We are now well into the middle of February 2022, but it is never too late to say, ‘Happy New Year to you all!’ Usually, the start of the year is full of excitement about the new beginnings of another year, making New Year resolutions, and remembering the summer holidays and celebrations of New Year’s Eve. However, 2022 seems to have started with a whimper and a sense of, ‘here we go again,’ as COVID-19 continues to bite, creating continued levels of anxiety with the undercurrent and tensions bubbling away between the vaccinated and those hesitant to be vaccinated. I am hoping that we are coming out of this period and can begin to live outside our bubbles and be social again at home and at work.
In some ways, there are glimmers of hope with international students returning this year and the opening of the borders. However, the flow-on effect of financial constraints on many institutions, the much higher turnover of staff, the great resignation events, and the chronic shortage of skilled professionals in our field of institutional research, are stress points that create anxiety and tension for many.
Now like never before it is important to look after our own wellbeing and engage in some self-compassion. We need to be warm and understanding towards ourselves at those times when we get it wrong, feel inadequate, or heaven forbid, fail at something. For many of us, it is easy to jump to self-criticism, completely trampling on the feelings of pain we feel during difficult times. We are often good at offering kindness and acceptance to our family, friends, and colleagues when they falter, but respond to our own imperfections with heartlessness and reproach?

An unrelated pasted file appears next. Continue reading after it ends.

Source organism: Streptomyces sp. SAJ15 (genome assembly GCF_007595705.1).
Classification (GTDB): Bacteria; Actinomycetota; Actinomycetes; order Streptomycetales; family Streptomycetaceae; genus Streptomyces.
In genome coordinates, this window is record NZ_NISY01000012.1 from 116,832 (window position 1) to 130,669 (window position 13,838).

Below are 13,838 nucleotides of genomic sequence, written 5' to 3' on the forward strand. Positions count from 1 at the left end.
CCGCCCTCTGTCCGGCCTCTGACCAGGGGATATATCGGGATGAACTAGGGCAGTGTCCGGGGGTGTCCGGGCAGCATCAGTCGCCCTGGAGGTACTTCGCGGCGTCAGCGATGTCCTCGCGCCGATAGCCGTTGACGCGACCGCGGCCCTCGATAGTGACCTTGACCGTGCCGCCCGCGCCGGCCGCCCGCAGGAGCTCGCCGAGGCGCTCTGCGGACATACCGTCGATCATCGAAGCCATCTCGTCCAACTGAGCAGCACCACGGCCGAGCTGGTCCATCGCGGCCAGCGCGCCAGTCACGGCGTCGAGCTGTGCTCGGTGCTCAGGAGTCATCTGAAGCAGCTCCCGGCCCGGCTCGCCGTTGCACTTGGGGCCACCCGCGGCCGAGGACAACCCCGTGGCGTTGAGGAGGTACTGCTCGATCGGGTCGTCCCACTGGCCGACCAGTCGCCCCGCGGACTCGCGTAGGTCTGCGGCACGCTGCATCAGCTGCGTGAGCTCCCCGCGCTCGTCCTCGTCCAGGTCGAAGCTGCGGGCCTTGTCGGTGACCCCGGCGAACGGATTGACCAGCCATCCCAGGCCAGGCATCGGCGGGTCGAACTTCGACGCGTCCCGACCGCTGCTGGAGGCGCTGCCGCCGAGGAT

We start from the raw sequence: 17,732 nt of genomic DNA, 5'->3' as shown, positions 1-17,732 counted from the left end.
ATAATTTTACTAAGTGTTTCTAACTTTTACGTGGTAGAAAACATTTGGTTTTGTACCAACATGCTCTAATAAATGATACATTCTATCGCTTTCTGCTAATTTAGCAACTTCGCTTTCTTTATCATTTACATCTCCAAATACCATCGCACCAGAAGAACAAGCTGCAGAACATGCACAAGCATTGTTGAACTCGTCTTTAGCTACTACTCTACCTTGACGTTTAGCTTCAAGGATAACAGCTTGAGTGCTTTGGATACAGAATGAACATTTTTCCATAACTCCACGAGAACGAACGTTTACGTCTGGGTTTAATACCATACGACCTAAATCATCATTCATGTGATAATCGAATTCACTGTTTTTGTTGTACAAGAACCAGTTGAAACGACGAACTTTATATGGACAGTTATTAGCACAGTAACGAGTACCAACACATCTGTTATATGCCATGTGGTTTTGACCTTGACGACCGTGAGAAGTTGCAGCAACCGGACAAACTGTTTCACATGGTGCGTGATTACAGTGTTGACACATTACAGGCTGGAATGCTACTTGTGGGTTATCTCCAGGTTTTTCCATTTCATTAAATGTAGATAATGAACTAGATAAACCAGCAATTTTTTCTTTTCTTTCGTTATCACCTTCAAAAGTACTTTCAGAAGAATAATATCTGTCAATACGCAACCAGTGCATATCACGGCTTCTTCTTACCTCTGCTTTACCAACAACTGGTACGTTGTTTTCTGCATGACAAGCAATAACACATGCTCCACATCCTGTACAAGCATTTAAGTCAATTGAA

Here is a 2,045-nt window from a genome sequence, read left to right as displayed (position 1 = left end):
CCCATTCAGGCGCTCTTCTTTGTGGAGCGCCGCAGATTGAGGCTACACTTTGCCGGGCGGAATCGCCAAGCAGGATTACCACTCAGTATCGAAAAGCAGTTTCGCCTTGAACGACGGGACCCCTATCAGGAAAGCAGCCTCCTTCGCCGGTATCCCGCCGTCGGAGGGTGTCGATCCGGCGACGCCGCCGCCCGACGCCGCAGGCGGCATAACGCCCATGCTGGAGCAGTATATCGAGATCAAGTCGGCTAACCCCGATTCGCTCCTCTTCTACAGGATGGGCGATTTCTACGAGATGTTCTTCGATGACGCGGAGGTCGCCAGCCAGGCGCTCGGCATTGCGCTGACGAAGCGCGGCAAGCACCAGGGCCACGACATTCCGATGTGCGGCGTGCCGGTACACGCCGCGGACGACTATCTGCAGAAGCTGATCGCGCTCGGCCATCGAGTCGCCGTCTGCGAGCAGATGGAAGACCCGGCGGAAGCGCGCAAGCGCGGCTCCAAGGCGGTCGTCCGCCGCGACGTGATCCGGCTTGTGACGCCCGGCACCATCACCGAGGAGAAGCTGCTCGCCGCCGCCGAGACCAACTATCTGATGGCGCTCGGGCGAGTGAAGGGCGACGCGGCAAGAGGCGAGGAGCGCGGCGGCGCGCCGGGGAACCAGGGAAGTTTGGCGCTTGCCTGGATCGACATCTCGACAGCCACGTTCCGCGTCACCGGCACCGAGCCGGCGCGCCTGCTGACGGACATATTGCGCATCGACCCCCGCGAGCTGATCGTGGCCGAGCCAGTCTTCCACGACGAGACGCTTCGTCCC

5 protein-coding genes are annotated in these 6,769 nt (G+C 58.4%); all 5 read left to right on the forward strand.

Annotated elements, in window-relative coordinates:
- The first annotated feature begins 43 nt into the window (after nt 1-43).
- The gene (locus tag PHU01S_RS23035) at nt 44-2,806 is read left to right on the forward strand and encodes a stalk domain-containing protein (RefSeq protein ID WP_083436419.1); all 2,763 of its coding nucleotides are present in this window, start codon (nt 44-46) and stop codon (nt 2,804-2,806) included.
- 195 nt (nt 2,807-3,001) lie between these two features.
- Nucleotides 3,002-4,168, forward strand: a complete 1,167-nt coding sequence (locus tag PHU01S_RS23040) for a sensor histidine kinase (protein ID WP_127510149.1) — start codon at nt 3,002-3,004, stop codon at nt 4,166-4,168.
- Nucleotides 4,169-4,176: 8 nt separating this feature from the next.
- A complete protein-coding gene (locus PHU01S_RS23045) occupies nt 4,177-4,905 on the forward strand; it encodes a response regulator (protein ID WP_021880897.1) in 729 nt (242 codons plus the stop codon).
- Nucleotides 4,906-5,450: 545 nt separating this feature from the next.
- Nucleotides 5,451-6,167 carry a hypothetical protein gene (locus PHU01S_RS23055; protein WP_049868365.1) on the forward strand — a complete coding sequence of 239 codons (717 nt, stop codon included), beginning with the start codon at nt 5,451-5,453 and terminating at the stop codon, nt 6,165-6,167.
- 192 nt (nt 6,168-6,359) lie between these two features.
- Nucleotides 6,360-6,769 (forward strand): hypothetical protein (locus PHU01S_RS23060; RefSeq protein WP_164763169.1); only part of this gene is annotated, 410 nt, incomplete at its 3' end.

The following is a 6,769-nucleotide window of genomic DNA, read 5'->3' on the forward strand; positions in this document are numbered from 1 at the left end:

We should try to be more aware of our own emotional pain, understanding that while feeling this pain is hard, this is a normal human experience, and we are not alone. We need to direct feelings of kindness and care towards ourselves, just as we might support a friend who is struggling, then work through an action plan to manage and alleviate the struggles we are facing. Studies suggest that directing compassion inward can also trigger the release of oxytocin, which provides a calming, soothing feeling.
Self-compassion, or at the very least minimising the self-critic, is hard work. Some of us have the ‘critic’ that sits invisibly on our shoulders (some people even have a name for their critic or that internal voice who berates us). But that critical friend sitting up there is unhelpful and needs to be sent packing. A former Deputy Prime Minister of New Zealand, Paula Bennett, was talking last year about her own critic whom she has named Mildred. Paula recounted how it took her a long time to recognise Mildred and how unhelpful she was. Paula had believed that self-criticism had been a way to regulate and motivate herself. She has now ‘sent Mildred packing – on a cruise ship that may have COVID!’
For 2022, challenging my inner critic and developing more self-compassion is one way I am supporting my own wellbeing. Taking the opportunities to explore my own backyard has been my other way. Last month to celebrate a birthday with too many zeros I was in the mountains and fiords of southwest New Zealand, and I reminded myself just how lucky we are to live in this part of the world.
Please use the networks within AAIR to reach out and connect, take time for selfcare, and send your ‘Mildred’ packing.
Kia kaha – be strong
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